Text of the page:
Rural Pulse: Why Solar Energy is Slightly Uncommon
Some 10 months ago, world leaders and development advocates adopted 17 Sustainable Development Goals (SDGs) that will provide a roadmap to development activities in the next fifteen years. One of the goals is the SDG7 –which seeks to “Ensure access to affordable, reliable, sustainable and modern energy for all”.
In Africa, where more 600 million people are still off grid –without access to electricity, Azuri Technologies, a commercial provider of PayGo solar home systems to rural off-grid households, is addressing the problem of energy access by combining solar and mobile technology to allow customers to access clean and safe energy and consumer devices on a pay-as-you-go basis.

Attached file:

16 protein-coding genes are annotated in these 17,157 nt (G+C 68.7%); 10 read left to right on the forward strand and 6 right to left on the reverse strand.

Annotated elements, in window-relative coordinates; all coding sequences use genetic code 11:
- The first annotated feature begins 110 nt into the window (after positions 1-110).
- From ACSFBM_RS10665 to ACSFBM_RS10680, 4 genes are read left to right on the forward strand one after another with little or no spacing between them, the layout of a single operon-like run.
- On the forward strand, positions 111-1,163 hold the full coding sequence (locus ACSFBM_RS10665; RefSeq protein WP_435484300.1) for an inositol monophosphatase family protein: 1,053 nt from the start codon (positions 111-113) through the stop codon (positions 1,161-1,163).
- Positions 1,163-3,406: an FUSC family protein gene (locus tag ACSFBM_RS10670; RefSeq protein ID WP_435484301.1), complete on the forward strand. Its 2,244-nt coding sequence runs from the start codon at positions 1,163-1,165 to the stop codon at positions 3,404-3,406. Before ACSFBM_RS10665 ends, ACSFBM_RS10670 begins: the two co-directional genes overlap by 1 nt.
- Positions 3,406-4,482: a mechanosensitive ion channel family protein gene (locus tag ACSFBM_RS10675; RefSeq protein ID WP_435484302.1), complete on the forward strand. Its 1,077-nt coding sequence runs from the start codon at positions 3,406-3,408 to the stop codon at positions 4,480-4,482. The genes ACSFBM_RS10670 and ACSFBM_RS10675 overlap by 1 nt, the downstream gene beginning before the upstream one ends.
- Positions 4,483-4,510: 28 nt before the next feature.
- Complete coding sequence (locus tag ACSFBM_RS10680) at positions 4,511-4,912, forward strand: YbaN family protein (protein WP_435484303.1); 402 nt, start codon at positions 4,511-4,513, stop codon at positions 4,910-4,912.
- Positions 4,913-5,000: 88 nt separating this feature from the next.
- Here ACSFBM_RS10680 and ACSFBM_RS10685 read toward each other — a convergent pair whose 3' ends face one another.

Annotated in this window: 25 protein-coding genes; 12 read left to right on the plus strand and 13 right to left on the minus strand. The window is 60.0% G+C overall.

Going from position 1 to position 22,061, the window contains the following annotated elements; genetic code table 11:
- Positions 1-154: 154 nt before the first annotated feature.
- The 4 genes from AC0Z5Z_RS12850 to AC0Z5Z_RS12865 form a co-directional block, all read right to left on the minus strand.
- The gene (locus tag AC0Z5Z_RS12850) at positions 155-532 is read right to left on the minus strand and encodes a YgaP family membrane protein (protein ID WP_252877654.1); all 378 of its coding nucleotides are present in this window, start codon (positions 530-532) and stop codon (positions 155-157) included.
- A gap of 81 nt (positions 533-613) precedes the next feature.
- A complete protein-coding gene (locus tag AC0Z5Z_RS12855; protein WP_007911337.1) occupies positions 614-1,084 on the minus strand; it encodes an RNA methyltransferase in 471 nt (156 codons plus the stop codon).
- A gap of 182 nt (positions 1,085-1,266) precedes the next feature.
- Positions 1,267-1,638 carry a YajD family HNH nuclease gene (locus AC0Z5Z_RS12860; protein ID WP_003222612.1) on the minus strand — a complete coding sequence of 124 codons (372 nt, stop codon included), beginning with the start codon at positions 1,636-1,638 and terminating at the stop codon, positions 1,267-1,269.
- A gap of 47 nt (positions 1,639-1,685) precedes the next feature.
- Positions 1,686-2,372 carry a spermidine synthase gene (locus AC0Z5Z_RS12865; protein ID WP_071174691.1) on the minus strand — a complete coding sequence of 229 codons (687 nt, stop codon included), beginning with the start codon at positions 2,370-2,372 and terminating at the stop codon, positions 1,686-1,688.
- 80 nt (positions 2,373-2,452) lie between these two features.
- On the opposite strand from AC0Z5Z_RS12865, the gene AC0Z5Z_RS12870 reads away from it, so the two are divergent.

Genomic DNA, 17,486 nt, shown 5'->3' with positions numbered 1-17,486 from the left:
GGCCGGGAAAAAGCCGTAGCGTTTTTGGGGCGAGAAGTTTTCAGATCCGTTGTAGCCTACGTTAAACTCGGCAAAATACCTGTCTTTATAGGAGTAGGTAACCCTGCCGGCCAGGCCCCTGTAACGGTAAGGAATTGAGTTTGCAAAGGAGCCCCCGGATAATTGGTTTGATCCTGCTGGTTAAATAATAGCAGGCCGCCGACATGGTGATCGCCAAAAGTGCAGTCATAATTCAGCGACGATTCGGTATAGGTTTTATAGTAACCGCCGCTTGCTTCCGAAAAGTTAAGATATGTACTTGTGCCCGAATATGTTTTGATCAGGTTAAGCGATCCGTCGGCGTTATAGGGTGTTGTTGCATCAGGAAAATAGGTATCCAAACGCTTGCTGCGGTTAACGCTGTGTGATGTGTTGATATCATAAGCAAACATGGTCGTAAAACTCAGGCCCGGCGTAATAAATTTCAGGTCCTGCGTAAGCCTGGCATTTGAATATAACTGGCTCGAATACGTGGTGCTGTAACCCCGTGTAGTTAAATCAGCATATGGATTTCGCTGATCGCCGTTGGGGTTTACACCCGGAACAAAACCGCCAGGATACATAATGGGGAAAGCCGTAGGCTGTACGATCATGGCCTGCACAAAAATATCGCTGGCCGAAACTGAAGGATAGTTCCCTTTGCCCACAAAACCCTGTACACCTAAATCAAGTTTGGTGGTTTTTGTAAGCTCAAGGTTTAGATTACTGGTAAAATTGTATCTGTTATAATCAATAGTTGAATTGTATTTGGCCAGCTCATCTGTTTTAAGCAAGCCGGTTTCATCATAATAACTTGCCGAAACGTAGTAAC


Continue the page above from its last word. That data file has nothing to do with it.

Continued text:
This week on Rural Pulse, we spoke with Azuri Regional Manager, Snehar Shah. Mr Snehar brings 20 years of expertise in investment, finance, and business development to Azuri. Until recently, he was Regional Chief Financial Officer of mobile towers business, Eaton Towers. In this chat, he explains why it is difficult for many to access clean energy in rural Africa.
According to Mr Shah, “The upfront cost of renewable technologies remains the major factor prohibiting widespread adoption in emerging markets. For example, a typical rural famer in sub Saharan Africa earning $2-3 USD per day would struggle to afford a basic $70 solar system. Moreover, while their household is spending $2-4 per week on a combination of kerosene for lighting and phone charging services, their ability to save is severely limited. Many are locked into a poverty trap, where the cost of ineffective, non-renewable power prevents access to the technologies that provide cleaner power, more cheaply. The AzuriPayGo system stands out clearly from retail solar products in its accessibility and applicability for rural, off-grid users, providing customers with access to solar power without a high upfront cost.”